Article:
The Bluebottle Boys – Birmingham: Penance (Section 2 of 3)
[The featured photograph is of the kind of meeting room larger churches tended to have in the 1860s-70s.]
D.S. Higgins met us at the gate. With him was a tall, gangling priest with lank, straw-colored, somewhat thinning hair and an open, friendly countenance. He looked to be in his early- to-mid-thirties. D.S. Higgins introduced him as the assistant parish priest, Father Fitzgerald.
The priest shook hands with us all, as if he were there to offer a tour of the church grounds rather than act as mediator and moderator. Mum apologized for Dad’s tardiness, but everyone was certain he’d be there shortly and appreciated that some university duties had detained him a moment. Father Fitzgerald suggested that Dad could join us when he arrived, but that the victims of our St. Patrick’s Day attack were already there and shouldn’t be kept waiting.
This neighborhood straddled the line between lower middle class and working class; our having shown up in a limo, the adults all well-dressed, Ian and me in our prep-school uniforms, although intended to look respectful, likely looked ostentatious instead.
The drunks were there with their wives, the men looking bemused and befuddled, the wives put out and displeased.
Everyone was dressed respectfully, but anyone could tell at a glance who was on which side. Still, the faces of a couple of the wives softened when they caught sight of Mum. Though her dressing and grooming today was a universe away from the frazzled way she’d looked when arranging shelter over the winter of 1960-1961, they recognized her as the woman who’d found them dry places to live when their homes had been flooded. They were still grateful for what she’d done, even rather fond of her.
Two men sat next to each other; I recognized them as the drunks who nearly got into fisticuffs when we zapped them. I pointed it out, and asked if they’d been in a fight since; everyone laughed, telling me the two were best mates when they were sober, adversaries only when drunk. They didn’t recognize me, however – as well as the other drunks. Most couldn’t even remember being hit with colored liquid – though the wives could, since they’d been the ones who washed it out. But it had been washable – one of the rules of Holi was that the liquid couldn’t leave a permanent stain.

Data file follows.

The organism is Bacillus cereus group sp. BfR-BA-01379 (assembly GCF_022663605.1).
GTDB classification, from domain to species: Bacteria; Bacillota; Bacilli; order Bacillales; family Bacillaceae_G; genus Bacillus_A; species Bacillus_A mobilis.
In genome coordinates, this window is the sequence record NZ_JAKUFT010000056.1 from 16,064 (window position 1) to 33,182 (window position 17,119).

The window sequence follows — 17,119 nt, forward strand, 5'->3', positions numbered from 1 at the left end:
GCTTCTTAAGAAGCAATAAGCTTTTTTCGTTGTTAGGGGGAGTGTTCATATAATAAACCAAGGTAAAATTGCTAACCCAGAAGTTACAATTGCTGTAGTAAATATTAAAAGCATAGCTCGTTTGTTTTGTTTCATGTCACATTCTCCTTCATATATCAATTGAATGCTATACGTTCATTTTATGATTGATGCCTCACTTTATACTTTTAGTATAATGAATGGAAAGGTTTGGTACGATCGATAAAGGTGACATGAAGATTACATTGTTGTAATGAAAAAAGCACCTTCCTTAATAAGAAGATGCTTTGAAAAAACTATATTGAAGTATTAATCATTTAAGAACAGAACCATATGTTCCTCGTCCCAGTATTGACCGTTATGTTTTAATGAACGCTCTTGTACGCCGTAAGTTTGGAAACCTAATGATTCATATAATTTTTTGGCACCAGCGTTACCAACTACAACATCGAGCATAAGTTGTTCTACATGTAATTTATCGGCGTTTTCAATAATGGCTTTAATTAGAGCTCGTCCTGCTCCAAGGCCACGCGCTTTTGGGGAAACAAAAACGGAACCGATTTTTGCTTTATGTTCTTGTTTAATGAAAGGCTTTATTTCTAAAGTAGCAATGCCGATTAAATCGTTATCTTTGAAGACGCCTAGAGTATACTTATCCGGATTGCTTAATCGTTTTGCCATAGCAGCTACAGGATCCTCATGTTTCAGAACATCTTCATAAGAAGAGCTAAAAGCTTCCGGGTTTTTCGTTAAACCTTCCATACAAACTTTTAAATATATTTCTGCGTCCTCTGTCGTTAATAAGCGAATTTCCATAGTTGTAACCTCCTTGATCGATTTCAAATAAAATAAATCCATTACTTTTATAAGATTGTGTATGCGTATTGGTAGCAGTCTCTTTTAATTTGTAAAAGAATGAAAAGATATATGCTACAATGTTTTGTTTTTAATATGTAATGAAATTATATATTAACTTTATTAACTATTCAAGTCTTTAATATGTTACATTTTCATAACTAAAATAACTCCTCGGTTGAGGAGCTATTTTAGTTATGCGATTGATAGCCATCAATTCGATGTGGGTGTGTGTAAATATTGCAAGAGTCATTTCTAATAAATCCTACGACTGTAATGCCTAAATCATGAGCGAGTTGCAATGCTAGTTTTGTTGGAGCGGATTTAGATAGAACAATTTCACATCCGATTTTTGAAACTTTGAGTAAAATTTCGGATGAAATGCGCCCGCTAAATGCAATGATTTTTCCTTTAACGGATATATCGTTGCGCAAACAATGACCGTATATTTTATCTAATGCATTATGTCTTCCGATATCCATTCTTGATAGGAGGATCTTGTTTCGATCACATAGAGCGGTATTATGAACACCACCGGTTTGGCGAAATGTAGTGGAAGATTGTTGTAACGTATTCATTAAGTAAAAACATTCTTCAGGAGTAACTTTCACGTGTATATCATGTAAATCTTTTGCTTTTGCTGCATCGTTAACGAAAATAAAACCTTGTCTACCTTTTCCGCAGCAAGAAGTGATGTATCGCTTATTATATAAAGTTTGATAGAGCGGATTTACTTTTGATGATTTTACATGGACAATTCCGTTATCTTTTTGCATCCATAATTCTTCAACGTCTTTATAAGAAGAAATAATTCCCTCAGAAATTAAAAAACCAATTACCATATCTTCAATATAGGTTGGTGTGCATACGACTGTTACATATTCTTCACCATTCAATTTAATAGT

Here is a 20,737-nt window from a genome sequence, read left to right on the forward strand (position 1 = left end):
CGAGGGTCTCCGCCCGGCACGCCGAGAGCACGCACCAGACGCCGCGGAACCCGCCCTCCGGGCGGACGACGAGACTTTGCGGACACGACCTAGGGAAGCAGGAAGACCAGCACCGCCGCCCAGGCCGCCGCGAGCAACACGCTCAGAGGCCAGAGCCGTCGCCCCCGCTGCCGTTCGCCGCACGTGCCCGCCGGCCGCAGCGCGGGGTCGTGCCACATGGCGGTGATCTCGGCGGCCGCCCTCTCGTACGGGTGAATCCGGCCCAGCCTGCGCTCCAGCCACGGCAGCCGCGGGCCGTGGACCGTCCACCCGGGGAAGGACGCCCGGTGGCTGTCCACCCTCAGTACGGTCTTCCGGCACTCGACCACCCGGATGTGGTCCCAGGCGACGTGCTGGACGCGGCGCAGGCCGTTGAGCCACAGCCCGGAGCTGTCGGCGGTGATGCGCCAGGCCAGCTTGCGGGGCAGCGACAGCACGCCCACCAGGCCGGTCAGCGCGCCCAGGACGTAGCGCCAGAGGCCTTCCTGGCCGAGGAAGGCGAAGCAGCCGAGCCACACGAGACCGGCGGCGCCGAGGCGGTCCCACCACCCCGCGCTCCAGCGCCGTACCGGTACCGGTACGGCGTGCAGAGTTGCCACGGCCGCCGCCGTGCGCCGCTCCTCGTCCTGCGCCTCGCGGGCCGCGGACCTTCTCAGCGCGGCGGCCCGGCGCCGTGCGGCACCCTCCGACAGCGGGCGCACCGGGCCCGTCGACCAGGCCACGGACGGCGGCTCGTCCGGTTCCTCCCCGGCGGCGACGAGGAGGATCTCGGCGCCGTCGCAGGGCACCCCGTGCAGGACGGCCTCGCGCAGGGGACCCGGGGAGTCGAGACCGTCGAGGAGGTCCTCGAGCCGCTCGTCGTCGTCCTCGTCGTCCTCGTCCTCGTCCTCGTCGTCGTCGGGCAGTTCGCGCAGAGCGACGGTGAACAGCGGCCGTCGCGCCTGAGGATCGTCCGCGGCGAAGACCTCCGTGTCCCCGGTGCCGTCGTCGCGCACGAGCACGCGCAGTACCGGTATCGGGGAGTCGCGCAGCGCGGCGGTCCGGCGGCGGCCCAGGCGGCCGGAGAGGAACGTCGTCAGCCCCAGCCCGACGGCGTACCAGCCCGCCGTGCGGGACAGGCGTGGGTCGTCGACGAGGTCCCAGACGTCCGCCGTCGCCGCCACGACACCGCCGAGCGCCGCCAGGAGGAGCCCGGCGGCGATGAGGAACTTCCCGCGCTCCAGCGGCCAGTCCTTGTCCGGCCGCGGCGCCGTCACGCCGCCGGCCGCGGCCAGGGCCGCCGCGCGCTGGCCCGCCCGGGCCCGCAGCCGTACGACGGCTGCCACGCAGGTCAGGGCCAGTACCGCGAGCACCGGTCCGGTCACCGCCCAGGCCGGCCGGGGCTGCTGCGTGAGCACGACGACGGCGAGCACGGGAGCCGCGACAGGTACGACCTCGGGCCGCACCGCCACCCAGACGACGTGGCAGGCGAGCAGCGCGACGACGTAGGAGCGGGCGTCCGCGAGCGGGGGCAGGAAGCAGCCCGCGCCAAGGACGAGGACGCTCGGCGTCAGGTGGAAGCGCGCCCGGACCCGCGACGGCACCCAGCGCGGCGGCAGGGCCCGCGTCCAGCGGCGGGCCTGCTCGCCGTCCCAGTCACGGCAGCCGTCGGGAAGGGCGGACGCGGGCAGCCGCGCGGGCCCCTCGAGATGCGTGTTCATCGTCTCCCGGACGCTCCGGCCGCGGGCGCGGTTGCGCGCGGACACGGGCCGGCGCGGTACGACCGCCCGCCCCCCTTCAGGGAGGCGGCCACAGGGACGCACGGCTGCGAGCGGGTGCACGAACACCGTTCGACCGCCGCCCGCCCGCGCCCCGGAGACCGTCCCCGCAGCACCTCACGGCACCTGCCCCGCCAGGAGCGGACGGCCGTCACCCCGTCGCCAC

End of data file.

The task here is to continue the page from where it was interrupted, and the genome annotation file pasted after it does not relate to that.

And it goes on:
I explained about Holi, how and why it was celebrated, and that we’d meant no harm – that it was all in good fun. As I told them how some of the “hits” occurred, some of the women even began to laugh, saying that it “served th’ old codgers roight.” D.S. Higgins told them that Ian and I had friends in the Asian community and were no doubt trying to impress them by doing what we’d done.
“Including a girlfriend, Reggie?” asked Father Fitzgerald.
“Beg pardon, Father?” I replied, befuddled.
“Rashmi Chaudhary,” the priest prompted.
There seemed to be something almost conspiratorial and encouraging in his tone.
“Rashmi’s me next door neighbour – she’s like me big sister.”
“Drusilla Chase is a little lying gossipy cow, who sounds her big mouth off, even when she doesn’t know what she’s talking about,” Ian griped. “She’s the one spreading stuff about Reggie and Rashmi.”
“Yes, your Headmaster did mention you two have ongoing problems and disputes with Miss Chase,” Father Fitzgerald continued, “along with a certain Quentin Farrington-Hyde and Rufus Engwister-Trott.. Trouble with the gentry, boys?”
“Can’t stand ’em,” said Ian.
“Everybody hates them,” I said. “They’re just upper class tossers throwing their weight around.”
“Regge!” Mum exclaimed.
“Sorry, Father,” I said. “Sorry Mum, but s’true. They’re who’re only in our school ’cause their families are friends with all the mucky-mucks an’ have enough influence t’keep ’em all from being thrown out.”
Apparently, I’d said something right.
Several of the people there were now looking at me the same way the two women had looked at Mum when we’d first walked in. Ian and I had become “us,” Silla, Rufus and Tiny, “them.”
Dad walked in moments after I’d finished speaking, with apologies for being late. The same two women recognized him too. Father Fitzgerald continued after introductions all around.
“So rumours of your ‘love life’ are untrue Reggie?”
“But you do have Asian friends?”
“And you wanted to impress them?”
“And did you?”
“I don’t think so. Not really.”
“And you and Ian are part of an elite boys’ choir at your school, is that correct?”
Ian cut in with a long, rambling, discourse on the choir and what we all did.
At length, the priest held up his hand. “I’ll
take that as a ‘yes’ from you, Ian.”
He turned to me.”Would that same answer apply to you too, Reggie?”
Father Fitzgerald looked thoughtful for a moment, then he turned to us.
© 2017, 2016, 2015 G. H. McCallum and Duvanian Press, all rights reserved.
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G. H. McCallum
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